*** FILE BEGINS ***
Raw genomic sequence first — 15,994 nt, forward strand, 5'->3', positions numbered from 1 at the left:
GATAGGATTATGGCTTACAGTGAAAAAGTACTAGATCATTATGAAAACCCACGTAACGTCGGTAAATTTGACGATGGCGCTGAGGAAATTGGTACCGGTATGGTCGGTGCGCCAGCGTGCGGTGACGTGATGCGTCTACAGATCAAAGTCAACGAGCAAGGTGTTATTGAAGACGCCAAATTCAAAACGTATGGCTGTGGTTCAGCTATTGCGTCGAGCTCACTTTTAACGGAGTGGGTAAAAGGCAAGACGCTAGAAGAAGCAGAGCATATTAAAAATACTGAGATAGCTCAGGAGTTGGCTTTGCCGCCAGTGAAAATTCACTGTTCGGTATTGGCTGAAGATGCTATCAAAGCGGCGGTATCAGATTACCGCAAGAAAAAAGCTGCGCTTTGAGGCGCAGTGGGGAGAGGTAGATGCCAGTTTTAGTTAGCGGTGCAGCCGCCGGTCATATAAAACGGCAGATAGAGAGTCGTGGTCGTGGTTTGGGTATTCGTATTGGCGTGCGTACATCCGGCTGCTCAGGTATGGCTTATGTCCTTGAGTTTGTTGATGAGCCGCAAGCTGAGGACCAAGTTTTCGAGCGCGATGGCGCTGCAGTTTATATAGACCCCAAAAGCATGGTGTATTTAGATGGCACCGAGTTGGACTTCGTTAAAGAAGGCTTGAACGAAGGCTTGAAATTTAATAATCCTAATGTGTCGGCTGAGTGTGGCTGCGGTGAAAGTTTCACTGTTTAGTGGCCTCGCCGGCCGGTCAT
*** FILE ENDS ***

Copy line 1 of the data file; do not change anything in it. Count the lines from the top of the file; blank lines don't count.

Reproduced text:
Raw genomic sequence first — 15,994 nt, forward strand, 5'->3', positions numbered from 1 at the left: